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Recovery slow as Japan marks 2 years since disaster

People at Arahama in Sendai attended candle services Monday. The area in northern Japan was devastated by the tsunami created by a massive earthquake two years ago.

Kimimasa Mayama/EPA

People at Arahama in Sendai attended candle services Monday. The area in northern Japan was devastated by the tsunami created by a massive earthquake two years ago.

TOKYO — Amid growing dissatisfaction with the slow pace of recovery, Japan marked the second anniversary Monday of the devastating earthquake and tsunami that left nearly 19,000 people dead or missing and has displaced more than 300,000.

Japanese Prime Minister Shinzo Abe said the government intends to make ‘‘visible’’ reconstruction progress and accelerate resettlement of those left homeless by streamlining legal and administrative procedures many blame for the delays.

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‘‘I pray that the peaceful lives of those affected can resume as soon as possible,’’ Emperor Akihito said at a somber memorial service at Tokyo’s National Theater.

At observances in Tokyo and in still barren towns along the northeastern coast, those gathered bowed their heads in a moment of silence marking the moment, at 2:46 p.m. on March 11, 2011, when the magnitude 9.0 earthquake — the strongest recorded in Japan’s history — struck off the coast.

Japan has struggled to rebuild communities and to clean up radiation from the Fukushima Daiichi nuclear plant, whose reactors melted down after its cooling systems were disabled by the tsunami. The government has yet to devise a new energy strategy — a central issue for its struggling economy with all but two of the country’s nuclear reactors off line.

About half of those displaced are evacuees from areas near the nuclear plant.

Hundreds of them filed a lawsuit Monday demanding compensation from the government and the now-defunct plant’s operator, Tokyo Electric Power Co., for their suffering and losses.

‘I don’t trust the government on anything related to health anymore.’

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‘‘Two years after the disasters, neither the government nor TEPCO has clearly acknowledged their responsibility, nor have they provided sufficient support to cover the damages,’’ said Izutaro Managi, a lawyer representing the plaintiffs.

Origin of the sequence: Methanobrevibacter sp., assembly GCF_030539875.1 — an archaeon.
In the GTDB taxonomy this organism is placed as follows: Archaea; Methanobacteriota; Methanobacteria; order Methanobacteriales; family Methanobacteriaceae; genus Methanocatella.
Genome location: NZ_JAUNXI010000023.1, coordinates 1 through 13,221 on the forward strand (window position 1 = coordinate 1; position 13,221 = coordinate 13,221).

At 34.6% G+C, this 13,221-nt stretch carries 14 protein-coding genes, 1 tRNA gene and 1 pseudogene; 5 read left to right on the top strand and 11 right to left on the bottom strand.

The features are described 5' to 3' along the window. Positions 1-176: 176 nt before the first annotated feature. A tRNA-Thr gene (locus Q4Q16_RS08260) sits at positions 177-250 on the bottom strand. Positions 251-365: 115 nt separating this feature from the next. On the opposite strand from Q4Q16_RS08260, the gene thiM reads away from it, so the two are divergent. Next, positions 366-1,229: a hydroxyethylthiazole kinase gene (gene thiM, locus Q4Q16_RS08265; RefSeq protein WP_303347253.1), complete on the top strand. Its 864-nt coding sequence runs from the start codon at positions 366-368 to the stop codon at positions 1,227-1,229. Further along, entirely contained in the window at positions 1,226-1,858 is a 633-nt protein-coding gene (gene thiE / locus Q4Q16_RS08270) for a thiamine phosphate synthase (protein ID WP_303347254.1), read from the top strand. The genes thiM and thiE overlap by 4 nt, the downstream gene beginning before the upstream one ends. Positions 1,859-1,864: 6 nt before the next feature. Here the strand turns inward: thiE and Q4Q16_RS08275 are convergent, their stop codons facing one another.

Throughout the disaster zone, the tens of thousands of survivors living in temporary housing are impatient to get resettled, a process that could take up to a decade, officials said.

‘‘What I really want is to once again have a ‘my home,’’’ said Migaku Suzuki, a 69-year-old farm worker in Rikuzentakata, who lost the house he had just finished building in the disaster. Suzuki also lost a son in the tsunami, which obliterated much of the city.

Further south, in Fukushima prefecture, some 160,000 evacuees are uncertain if they will ever be able to return to homes around the nuclear power plant, where the meltdowns in three reactors spewed radiation into the surrounding soil and water.

The lawsuit filed by a group of 800 people in Fukushima demands an apology payment of $625 a month for each victim until all radiation from the accident is wiped out, a process that could take decades.

Another 900 plan similar cases in Tokyo and elsewhere. Managi said he and fellow lawyers hope to get 10,000 to join the lawsuits.

Evacuees are anxious to return home but worried about the potential, still uncertain risks from exposure to the radiation from the disaster, the worst worldwide since Chernobyl in 1986.

While there have been no clear cases of cancer linked to radiation from the plant, the upheaval in people’s lives, uncertainty about the future and long-term health concerns, especially for children, have taken an immense psychological toll.

‘‘I don’t trust the government on anything related to health anymore,’’ said Masaaki Watanabe, 42, who fled the nearby town of Minami-Soma and doesn’t plan to return.

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